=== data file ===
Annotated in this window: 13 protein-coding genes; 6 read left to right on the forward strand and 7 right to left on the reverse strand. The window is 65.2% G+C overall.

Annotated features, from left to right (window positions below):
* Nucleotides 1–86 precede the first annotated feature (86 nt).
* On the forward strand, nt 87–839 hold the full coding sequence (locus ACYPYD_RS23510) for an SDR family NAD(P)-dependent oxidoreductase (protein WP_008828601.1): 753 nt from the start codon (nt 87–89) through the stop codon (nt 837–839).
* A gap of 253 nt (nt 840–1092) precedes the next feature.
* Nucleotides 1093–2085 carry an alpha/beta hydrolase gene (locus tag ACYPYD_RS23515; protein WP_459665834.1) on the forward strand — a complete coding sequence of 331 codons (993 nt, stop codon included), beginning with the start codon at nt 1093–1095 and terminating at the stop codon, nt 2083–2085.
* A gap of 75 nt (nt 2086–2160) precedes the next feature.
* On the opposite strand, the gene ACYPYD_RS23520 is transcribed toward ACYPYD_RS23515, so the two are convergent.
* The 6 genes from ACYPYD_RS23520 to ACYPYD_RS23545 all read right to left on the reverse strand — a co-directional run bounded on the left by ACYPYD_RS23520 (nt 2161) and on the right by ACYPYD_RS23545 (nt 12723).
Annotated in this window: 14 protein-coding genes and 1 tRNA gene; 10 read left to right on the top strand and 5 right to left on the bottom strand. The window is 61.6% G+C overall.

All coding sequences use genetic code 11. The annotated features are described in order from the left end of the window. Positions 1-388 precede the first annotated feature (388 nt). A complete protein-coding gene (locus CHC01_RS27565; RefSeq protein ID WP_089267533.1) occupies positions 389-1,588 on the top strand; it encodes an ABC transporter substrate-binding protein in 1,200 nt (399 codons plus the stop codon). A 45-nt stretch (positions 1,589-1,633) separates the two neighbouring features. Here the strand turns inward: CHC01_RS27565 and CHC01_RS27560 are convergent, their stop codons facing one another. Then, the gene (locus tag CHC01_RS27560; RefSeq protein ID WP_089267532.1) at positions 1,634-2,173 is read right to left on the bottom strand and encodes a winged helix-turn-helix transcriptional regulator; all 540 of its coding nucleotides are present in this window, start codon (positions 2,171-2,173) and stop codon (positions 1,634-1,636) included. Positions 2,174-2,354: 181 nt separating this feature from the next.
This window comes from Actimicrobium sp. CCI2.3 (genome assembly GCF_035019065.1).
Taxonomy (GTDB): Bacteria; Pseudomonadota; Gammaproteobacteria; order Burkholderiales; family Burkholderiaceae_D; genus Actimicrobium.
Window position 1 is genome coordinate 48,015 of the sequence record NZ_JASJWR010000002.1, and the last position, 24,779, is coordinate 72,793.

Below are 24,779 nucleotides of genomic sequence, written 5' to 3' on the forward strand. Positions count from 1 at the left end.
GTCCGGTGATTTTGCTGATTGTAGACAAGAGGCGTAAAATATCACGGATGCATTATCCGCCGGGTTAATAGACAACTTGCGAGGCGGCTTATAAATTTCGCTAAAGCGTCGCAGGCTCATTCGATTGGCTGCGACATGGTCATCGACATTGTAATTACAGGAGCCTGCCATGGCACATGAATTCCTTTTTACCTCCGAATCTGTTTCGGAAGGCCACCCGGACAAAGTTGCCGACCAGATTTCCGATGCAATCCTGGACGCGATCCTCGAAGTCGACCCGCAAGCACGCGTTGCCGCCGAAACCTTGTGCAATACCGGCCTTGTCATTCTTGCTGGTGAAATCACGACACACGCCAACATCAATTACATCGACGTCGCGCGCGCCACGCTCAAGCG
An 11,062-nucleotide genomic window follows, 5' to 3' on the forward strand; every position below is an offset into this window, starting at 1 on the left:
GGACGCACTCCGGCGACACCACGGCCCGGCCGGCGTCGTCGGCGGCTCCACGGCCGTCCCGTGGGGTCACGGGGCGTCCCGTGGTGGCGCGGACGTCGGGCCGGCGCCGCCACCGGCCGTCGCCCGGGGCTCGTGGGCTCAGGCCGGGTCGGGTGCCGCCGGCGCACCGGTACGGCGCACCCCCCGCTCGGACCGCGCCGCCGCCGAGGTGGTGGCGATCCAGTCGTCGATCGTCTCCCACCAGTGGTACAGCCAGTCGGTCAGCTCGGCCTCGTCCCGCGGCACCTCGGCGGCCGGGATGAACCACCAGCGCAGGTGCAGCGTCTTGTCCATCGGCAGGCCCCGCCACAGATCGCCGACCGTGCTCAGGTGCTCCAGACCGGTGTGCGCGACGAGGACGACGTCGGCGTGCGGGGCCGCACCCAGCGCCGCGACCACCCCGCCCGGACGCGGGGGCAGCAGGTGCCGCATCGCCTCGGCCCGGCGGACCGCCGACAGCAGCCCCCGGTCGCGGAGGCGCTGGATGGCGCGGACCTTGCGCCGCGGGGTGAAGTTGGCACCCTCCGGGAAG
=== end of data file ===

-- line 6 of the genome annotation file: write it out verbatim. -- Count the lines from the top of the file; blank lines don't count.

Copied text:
* Nucleotides 1093–2085 carry an alpha/beta hydrolase gene (locus tag ACYPYD_RS23515; protein WP_459665834.1) on the forward strand — a complete coding sequence of 331 codons (993 nt, stop codon included), beginning with the start codon at nt 1093–1095 and terminating at the stop codon, nt 2083–2085.